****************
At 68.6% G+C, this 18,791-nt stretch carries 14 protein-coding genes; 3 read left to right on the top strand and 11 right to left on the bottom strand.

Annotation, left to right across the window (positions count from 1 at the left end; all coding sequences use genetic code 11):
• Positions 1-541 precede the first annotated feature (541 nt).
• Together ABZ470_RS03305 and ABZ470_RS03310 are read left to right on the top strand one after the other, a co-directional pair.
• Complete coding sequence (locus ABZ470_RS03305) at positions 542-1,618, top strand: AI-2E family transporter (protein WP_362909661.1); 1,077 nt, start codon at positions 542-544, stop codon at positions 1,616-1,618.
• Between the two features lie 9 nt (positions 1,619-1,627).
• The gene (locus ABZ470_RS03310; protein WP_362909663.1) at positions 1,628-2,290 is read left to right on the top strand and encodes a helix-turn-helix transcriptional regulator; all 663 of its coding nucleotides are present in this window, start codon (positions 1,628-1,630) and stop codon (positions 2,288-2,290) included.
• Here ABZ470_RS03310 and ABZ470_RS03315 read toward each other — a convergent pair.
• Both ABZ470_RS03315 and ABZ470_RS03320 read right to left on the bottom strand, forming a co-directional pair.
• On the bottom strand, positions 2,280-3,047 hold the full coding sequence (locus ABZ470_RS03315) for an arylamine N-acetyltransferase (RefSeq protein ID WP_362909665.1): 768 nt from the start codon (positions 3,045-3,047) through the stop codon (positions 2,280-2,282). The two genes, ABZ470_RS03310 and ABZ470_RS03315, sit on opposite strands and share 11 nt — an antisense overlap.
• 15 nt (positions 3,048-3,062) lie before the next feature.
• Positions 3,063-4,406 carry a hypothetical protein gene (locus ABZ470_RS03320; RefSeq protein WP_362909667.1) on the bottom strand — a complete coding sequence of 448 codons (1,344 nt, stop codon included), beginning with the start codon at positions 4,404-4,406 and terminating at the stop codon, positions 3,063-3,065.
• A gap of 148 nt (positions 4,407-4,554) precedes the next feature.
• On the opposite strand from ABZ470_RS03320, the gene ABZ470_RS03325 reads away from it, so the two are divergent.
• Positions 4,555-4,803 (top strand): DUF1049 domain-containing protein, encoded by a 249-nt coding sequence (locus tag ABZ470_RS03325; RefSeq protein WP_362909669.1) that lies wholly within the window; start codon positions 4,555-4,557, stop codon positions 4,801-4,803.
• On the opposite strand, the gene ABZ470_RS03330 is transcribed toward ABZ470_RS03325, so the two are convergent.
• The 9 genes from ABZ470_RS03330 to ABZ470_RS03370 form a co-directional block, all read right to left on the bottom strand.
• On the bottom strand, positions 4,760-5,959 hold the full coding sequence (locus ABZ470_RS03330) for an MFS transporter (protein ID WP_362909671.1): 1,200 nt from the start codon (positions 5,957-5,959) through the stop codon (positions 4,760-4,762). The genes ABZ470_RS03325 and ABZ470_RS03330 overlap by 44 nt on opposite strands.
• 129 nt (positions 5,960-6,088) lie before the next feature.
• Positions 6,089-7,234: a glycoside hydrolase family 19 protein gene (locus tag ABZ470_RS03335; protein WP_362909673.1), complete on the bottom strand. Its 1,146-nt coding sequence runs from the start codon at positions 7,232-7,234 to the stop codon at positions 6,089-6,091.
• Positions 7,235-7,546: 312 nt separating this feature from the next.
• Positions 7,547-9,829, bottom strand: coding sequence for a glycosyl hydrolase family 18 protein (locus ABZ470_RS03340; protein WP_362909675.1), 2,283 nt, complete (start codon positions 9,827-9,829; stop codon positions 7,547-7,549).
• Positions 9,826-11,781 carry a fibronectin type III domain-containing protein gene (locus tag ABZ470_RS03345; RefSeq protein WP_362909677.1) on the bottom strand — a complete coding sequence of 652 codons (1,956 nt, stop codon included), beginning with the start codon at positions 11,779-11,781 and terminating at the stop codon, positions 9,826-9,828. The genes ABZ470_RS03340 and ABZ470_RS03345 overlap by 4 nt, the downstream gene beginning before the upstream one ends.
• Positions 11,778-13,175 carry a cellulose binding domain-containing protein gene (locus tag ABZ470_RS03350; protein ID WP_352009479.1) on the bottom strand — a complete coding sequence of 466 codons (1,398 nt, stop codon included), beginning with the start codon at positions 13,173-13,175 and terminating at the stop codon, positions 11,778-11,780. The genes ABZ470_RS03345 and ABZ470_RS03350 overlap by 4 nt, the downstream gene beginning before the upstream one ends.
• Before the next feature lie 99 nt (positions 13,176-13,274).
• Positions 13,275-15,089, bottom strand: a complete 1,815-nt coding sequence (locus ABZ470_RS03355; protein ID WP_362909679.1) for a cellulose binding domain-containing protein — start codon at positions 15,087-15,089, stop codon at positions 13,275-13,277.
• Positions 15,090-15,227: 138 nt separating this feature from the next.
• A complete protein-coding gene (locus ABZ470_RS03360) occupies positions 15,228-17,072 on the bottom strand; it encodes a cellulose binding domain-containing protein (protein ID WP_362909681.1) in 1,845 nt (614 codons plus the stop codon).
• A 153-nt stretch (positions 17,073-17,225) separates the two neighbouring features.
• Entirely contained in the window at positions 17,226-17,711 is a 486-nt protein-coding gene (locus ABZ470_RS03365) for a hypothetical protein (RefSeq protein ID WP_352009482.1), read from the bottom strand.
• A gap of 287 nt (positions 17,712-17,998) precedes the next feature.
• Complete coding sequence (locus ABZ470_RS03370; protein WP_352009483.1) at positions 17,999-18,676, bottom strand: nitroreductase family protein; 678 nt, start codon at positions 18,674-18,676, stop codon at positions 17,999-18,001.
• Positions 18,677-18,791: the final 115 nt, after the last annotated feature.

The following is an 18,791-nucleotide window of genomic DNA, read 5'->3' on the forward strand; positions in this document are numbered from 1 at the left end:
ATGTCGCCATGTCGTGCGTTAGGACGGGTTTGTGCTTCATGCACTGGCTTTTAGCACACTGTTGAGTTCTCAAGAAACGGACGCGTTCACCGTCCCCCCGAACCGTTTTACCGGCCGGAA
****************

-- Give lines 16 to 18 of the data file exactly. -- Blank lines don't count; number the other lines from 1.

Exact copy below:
• On the opposite strand, the gene ABZ470_RS03330 is transcribed toward ABZ470_RS03325, so the two are convergent.
• The 9 genes from ABZ470_RS03330 to ABZ470_RS03370 form a co-directional block, all read right to left on the bottom strand.
• On the bottom strand, positions 4,760-5,959 hold the full coding sequence (locus ABZ470_RS03330) for an MFS transporter (protein ID WP_362909671.1): 1,200 nt from the start codon (positions 5,957-5,959) through the stop codon (positions 4,760-4,762). The genes ABZ470_RS03325 and ABZ470_RS03330 overlap by 44 nt on opposite strands.